Lectures on Physics has been derived from Benjamin Crowell's Light and Matter series of free introductory textbooks on physics. See the editorial for more information....

Summary - Matter as a Wave

Light is both a particle and a wave. Matter is both a particle and a wave. The equations that connect the particle and wave properties are the same in all cases:

E = hf

p = h/λ

Unlike the electric and magnetic fields that make up a photonwave, the electron wavefunction is not directly measurable. Only the square of the wavefunction, which relates to probability, has direct physical significance.

A particle that is bound within a certain region of space is a standing wave in terms of quantum physics. The two equations above can then be applied to the standing wave to yield some important general observations about bound particles:

1. The particle's energy is quantized (can only have certain values).

2. The particle has a minimum energy.

3. The smaller the space in which the particle is confined, the higher its kinetic energy must be.

These immediately resolve the difficulties that classical physics had encountered in explaining observations such as the discrete spectra of atoms, the fact that atoms don't collapse by radiating away their energy, and the formation of chemical bonds.

A standing wave confined to a small space must have a short wavelength, which corresponds to a large momentum in quantum physics. Since a standing wave consists of a superposition of two traveling waves moving in opposite directions, this large momentum should actually be interpreted as an equal mixture of two possible momenta: a large momentum to the left, or a large momentum to the right. Thus it is not possible for a quantum wave-particle to be confined to a small space without making its momentum very uncertain. In general, the Heisenberg uncertainty principle states that it is not possible to know the position and momentum of a particle simultaneously with perfect accuracy. The uncertainties in these two quantities must satisfy the approximate inequality

When an electron is subjected to electric forces, its wavelength cannot be constant. The "wavelength" to be used in the equation p = h/λ should be thought of as the wavelength of the sine wave that most closely approximates the curvature of the wavefunction at a specific point.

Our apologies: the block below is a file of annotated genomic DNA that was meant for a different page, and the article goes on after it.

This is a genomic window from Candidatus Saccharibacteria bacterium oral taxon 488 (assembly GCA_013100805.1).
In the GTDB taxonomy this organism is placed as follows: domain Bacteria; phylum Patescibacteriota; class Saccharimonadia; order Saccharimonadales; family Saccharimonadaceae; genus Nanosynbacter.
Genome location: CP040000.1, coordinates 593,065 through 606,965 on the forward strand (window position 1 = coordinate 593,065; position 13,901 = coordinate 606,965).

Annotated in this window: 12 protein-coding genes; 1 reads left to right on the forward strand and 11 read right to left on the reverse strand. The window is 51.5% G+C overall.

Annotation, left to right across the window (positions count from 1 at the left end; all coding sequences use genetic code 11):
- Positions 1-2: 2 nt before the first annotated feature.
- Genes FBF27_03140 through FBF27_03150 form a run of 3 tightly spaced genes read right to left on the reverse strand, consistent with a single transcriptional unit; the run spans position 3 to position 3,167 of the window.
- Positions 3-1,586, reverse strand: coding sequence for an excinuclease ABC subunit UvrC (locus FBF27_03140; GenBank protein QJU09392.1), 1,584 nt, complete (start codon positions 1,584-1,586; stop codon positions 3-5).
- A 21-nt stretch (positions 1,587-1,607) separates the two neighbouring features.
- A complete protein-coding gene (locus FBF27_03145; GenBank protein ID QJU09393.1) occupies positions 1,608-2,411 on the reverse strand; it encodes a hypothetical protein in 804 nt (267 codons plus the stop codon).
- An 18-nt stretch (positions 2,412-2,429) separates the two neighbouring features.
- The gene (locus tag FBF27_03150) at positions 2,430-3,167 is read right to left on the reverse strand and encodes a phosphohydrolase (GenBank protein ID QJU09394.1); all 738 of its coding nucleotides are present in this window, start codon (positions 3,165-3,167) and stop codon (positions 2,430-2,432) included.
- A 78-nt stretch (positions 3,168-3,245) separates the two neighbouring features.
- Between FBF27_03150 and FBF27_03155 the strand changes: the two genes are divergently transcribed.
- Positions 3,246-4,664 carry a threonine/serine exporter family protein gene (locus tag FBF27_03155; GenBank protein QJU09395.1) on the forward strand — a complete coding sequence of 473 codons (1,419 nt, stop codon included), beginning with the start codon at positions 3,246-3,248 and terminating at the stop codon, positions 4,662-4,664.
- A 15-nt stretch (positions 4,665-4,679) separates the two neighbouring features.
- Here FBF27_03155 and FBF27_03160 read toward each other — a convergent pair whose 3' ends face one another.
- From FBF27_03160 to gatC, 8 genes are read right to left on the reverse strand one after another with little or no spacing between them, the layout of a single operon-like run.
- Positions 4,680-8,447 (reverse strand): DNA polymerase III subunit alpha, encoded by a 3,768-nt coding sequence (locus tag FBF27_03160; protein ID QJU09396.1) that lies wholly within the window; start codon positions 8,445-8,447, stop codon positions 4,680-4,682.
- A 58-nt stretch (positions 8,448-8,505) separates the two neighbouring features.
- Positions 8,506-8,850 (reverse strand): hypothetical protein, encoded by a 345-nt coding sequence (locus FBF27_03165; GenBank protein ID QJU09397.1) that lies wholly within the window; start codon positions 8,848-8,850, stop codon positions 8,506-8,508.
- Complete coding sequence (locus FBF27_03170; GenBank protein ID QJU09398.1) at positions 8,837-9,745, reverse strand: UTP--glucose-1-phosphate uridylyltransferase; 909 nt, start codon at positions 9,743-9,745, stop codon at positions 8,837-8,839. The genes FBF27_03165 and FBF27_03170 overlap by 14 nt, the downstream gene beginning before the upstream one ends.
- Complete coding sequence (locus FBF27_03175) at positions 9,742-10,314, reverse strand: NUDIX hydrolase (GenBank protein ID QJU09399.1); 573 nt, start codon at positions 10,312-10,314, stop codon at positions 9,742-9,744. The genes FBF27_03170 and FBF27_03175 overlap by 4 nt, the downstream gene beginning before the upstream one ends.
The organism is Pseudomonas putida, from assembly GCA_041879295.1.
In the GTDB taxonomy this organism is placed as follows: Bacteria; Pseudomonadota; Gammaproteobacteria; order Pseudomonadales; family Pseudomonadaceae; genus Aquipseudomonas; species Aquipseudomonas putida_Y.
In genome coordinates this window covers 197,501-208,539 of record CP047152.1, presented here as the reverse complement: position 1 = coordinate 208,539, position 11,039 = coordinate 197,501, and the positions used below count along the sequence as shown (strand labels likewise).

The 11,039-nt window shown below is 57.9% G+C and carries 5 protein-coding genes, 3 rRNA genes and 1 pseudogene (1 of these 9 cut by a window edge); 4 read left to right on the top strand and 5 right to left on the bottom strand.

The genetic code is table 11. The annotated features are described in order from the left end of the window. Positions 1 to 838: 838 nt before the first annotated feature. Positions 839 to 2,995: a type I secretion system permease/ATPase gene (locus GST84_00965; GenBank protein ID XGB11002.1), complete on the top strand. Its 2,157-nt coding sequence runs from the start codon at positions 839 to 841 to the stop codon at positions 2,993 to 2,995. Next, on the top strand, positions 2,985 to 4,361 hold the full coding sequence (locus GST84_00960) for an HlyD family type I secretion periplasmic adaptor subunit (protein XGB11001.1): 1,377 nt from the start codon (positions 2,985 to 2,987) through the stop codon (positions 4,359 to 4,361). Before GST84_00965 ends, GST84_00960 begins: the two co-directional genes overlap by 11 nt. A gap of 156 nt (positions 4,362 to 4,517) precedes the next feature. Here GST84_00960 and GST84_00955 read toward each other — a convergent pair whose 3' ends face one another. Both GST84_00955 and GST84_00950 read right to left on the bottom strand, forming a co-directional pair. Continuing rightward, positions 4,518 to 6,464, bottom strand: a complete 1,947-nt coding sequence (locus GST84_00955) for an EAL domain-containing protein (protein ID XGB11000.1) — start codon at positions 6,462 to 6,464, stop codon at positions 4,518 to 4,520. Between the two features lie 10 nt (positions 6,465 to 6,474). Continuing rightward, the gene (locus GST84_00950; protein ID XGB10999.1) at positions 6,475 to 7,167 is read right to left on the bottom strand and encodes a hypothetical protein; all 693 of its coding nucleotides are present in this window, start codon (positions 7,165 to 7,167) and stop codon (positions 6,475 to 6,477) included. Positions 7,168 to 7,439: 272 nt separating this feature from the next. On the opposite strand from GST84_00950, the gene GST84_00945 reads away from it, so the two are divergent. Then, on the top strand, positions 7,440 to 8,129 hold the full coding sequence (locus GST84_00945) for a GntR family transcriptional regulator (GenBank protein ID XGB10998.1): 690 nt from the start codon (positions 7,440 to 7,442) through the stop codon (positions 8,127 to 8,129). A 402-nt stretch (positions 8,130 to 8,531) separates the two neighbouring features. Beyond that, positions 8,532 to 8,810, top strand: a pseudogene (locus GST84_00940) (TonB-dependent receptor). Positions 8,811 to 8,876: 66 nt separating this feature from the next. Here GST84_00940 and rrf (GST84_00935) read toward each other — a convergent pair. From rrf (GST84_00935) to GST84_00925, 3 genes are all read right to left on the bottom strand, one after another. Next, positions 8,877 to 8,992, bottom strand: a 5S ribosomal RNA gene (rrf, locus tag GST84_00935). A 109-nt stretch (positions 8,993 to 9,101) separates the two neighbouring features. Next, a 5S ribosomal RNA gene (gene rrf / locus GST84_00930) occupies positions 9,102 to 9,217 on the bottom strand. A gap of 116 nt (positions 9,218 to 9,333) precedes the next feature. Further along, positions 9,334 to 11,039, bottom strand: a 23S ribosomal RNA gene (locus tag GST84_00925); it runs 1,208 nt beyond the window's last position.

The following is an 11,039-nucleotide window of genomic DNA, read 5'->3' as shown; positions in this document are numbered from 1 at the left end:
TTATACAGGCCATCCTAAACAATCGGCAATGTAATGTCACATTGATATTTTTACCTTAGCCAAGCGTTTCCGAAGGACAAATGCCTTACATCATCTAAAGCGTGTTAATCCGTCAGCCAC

Infinite curvature is not physically possible, so realistic wavefunctions cannot have kinks in them, and cannot just cut off abruptly at the edge of a region where the particle's energy would be insufficient to penetrate according to classical physics. Instead, the wavefunction "tails off" in the classically forbidden region, and as a consequence it is possible for particles to "tunnel" through regions where according to classical physics they should not be able to penetrate. If this quantum tunneling effect did not exist, there would be no fusion reactions to power our sun, because the energies of the nuclei would be insufficient to overcome the electrical repulsion between them.

Exploring Further

The New World of Mr. Tompkins: George Gamow's Classic Mr. Tompkins in Paperback, George Gamow. Mr. Tompkins finds himself in a world where the speed of light is only 30 miles per hour, making relativistic effects obvious. Later parts of the book play similar games with Planck's constant.

The First Three Minutes: A Modern View of the Origin of the Universe, Steven Weinberg. Surprisingly simple ideas allow us to understand the infancy of the universe surprisingly well.

Three Roads to Quantum Gravity, Lee Smolin. The greatest embarrassment of physics today is that we are unable to fully reconcile general relativity (the theory of gravity) with quantum mechanics. This book does a good job of introducing the lay reader to a difficult, speculative subject, and showing that even though we don't have a full theory of quantum gravity, we do have a clear outline of what such a theory must look like.

Last Update: 2010-11-11